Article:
Singapore has developed a dedicated town where it is testing autonomous vehicles or driverless buses. The test park spans two hectares and is a realistic simulation to challenge autonomous vehicles so they can be tested for their safety, efficacy, efficiency and reliability. The test park is a one of a kind initiative that is generating unprecedented data for developers of driverless vehicles or self driving buses. The same data is also being assessed by the transport ministry.
The mini town was opened in November, 2017. The test park has traffic lights at intersections, bus stops, pedestrian crossings, a small hill and mock skyscrapers. The objective is to test autonomous vehicles in real world settings to know if they can truly perform and deliver as per expectations. The mini hill has been designed to ascertain how autonomous vehicles maneuver on roads where what lies ahead is not entirely visible. The mock skyscrapers are in place to disrupt radio signals. This is going to happen sooner or later when driverless buses make their ways into metropolises around the world. Skyscrapers and many other types of infrastructure will disrupt normal radio communication. There is also a rain machine in one part of the park where driverless buses will be tested to see how they perform when the conditions are not ideal. Singapore receives frequent downpours, especially during the latter half of summer and before autumn.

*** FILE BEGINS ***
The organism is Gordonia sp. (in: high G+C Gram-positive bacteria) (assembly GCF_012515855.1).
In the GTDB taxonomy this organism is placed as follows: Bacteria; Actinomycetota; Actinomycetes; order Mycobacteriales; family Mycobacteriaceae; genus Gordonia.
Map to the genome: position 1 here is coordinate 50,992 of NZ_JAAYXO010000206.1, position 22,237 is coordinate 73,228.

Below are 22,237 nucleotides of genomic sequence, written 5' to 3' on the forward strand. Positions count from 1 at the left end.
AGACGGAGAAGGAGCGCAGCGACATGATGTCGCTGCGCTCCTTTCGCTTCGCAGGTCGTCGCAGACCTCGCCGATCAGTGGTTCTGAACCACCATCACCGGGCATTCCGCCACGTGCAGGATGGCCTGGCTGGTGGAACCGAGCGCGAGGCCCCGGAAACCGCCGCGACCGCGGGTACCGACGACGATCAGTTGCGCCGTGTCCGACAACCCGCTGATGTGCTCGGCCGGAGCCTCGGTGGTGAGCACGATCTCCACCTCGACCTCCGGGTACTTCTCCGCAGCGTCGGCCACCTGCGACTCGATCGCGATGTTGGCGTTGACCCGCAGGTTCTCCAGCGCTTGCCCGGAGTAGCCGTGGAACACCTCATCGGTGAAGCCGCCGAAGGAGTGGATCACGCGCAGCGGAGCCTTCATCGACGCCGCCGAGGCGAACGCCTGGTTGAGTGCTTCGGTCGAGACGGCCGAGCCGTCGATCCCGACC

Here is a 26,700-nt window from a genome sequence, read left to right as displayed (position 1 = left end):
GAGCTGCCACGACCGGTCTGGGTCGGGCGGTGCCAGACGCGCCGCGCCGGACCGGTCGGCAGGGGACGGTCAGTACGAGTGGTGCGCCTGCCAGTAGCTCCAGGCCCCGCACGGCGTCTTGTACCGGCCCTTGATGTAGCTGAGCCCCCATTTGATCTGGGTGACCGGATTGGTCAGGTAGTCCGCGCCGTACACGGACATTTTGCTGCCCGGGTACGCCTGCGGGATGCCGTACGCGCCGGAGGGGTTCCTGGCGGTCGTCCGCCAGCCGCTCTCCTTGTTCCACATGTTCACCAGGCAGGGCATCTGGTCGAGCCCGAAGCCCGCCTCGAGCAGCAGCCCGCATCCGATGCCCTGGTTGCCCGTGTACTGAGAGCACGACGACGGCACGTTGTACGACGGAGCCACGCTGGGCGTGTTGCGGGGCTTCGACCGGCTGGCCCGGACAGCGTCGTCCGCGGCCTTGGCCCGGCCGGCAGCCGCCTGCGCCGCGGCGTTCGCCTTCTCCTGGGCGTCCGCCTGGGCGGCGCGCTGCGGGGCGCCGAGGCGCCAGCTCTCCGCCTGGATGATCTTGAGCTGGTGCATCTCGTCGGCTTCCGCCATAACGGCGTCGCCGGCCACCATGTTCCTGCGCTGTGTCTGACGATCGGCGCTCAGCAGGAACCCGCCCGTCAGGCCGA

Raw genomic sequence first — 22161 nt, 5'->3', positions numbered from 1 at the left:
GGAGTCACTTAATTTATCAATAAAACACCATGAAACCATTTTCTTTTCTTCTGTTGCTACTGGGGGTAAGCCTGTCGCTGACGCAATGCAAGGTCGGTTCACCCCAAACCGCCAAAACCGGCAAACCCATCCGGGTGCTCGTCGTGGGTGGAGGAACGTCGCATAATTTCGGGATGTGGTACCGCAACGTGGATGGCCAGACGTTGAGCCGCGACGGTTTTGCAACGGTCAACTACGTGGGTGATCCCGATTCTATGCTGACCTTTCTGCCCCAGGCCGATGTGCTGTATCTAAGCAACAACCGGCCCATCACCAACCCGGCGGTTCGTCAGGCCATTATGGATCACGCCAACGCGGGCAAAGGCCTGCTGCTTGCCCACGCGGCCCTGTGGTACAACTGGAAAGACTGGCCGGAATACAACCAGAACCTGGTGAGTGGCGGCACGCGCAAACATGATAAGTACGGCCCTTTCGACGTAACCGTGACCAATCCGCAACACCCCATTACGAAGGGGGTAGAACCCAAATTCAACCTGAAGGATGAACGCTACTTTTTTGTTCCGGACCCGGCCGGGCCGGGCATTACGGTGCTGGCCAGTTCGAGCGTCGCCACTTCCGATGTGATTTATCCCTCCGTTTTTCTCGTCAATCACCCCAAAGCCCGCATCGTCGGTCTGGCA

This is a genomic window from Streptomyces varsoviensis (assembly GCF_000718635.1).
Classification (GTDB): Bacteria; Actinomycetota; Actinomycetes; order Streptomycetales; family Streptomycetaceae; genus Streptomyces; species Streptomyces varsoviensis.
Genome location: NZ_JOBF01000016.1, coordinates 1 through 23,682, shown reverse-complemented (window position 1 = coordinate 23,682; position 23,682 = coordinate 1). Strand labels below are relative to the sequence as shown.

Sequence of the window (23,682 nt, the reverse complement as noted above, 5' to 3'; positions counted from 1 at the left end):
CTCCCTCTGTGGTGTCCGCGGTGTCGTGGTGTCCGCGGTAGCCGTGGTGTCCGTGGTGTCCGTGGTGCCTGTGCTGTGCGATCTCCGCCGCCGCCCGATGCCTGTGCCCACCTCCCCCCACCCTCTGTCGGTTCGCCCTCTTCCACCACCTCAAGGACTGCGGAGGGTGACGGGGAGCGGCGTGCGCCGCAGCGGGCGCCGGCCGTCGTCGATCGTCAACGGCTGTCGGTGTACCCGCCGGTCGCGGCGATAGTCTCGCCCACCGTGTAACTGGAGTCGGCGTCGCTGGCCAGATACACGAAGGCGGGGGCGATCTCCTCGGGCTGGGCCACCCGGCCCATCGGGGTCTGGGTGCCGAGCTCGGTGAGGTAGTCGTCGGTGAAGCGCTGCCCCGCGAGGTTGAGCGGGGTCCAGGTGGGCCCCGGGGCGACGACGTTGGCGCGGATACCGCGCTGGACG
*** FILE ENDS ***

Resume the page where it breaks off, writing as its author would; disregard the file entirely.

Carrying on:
The test circuit is a proactive step to prepare Singapore for self driving buses. It is now widely accepted that autonomous vehicles will need some substantial changes to existing infrastructure. They cannot be readily deployed on existing roads and in present circumstances. It is yet to be ascertained if autonomous vehicles will be able to deal with the challenges of long queues at bus stops, breakdowns en-route, should some passengers fall down or if there are some unexpected incidents aboard the bus. The testing of four autonomous vehicles has been offering some insightful analyses over the last few weeks. In one instance, a self driving bus made a sudden stop due to some unseen obstacle on the road, leading the passengers to fall down. The driverless buses did not fare too well in the rain simulator. Downpours tend to render the sensors ineffective. The sensors either don’t work or they don’t work as well as they should, what they do in normal circumstances.
The new dedicated town is expected to have some bigwigs make their presence felt later this year and early next year. Volvo would be testing at least one of its autonomous vehicles. Other manufacturers and brands have also expressed their interest to do the same. This will make Singapore a distinct hub for testing autonomous vehicles. It will also help the city state emerge as one of the frontrunners in incorporating self driving buses in its fleets for public transportation. The country has tough regulations including taxes for cars. The public transportation infrastructure must improve and be state of the art at the same time. This will need reviewing rules for the road and investing in relevant infrastructural support.
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